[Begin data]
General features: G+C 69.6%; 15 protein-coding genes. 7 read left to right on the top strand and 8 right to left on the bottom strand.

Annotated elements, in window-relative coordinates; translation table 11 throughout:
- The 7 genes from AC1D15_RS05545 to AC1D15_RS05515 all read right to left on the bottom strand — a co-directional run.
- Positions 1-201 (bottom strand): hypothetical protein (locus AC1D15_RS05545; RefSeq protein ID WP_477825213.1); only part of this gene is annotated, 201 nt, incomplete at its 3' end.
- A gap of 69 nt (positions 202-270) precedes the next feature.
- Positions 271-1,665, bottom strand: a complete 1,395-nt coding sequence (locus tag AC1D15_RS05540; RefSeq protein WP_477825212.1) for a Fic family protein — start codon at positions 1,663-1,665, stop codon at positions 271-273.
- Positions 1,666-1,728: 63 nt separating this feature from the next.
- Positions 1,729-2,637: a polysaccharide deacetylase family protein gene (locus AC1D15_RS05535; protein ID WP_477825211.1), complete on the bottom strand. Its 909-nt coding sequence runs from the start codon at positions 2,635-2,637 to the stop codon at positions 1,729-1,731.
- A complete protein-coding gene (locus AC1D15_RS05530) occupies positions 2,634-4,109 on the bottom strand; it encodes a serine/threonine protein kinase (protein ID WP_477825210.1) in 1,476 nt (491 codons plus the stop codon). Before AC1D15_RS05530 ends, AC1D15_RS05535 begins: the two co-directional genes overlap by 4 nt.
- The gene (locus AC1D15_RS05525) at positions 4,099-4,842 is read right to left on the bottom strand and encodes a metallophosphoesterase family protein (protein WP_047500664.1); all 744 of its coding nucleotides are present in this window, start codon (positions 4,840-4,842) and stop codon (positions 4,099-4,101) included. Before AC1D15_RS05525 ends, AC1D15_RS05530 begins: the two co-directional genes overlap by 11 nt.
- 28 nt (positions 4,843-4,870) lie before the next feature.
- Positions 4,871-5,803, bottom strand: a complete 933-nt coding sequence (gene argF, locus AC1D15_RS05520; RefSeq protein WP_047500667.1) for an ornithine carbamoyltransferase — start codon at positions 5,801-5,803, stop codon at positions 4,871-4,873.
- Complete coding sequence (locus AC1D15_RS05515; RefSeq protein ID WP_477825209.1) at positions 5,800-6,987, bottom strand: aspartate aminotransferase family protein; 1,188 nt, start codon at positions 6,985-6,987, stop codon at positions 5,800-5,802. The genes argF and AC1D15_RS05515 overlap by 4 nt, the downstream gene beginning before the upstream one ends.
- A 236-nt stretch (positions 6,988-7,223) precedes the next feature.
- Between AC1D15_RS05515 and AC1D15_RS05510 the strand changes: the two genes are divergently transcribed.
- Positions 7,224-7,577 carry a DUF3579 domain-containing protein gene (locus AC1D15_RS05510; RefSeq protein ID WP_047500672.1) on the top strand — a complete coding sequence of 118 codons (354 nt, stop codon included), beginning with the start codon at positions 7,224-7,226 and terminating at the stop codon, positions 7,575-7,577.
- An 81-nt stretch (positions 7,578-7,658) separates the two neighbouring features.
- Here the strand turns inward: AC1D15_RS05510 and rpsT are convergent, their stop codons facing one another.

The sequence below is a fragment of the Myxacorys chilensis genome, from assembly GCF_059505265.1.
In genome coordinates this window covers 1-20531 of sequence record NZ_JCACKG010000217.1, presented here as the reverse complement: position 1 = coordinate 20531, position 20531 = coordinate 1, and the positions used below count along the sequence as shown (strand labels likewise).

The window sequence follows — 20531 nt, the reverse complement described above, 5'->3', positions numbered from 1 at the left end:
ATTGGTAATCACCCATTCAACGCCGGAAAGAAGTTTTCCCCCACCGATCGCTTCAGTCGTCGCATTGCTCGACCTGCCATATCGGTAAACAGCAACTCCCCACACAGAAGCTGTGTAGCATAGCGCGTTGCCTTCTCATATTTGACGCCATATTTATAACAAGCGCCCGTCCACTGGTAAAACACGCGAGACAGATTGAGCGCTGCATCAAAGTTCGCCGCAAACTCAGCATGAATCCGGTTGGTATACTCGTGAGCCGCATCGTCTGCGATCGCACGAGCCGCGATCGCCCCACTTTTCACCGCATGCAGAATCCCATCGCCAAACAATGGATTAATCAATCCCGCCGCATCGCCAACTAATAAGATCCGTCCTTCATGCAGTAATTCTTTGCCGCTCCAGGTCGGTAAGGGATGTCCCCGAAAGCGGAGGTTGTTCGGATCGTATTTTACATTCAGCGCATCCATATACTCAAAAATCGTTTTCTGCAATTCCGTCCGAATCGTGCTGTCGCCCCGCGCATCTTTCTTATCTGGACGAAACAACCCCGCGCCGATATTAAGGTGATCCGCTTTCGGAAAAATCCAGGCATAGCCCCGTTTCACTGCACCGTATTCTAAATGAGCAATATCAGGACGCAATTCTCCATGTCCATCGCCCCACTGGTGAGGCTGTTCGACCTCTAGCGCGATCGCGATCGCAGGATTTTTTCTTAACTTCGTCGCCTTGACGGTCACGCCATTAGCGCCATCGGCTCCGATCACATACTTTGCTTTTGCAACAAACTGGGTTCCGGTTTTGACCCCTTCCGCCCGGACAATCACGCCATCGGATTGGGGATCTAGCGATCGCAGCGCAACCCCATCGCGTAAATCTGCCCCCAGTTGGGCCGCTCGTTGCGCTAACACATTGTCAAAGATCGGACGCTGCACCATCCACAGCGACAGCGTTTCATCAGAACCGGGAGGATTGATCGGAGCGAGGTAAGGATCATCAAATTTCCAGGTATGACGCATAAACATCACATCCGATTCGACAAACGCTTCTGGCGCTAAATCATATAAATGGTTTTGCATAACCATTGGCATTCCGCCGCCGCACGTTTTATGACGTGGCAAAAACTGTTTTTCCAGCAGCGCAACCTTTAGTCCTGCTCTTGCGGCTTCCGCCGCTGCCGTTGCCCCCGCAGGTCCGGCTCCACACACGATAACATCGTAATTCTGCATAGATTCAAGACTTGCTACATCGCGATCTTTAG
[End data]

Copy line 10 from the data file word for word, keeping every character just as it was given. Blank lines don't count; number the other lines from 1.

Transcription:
- The gene (locus AC1D15_RS05525) at positions 4,099-4,842 is read right to left on the bottom strand and encodes a metallophosphoesterase family protein (protein WP_047500664.1); all 744 of its coding nucleotides are present in this window, start codon (positions 4,840-4,842) and stop codon (positions 4,099-4,101) included. Before AC1D15_RS05525 ends, AC1D15_RS05530 begins: the two co-directional genes overlap by 11 nt.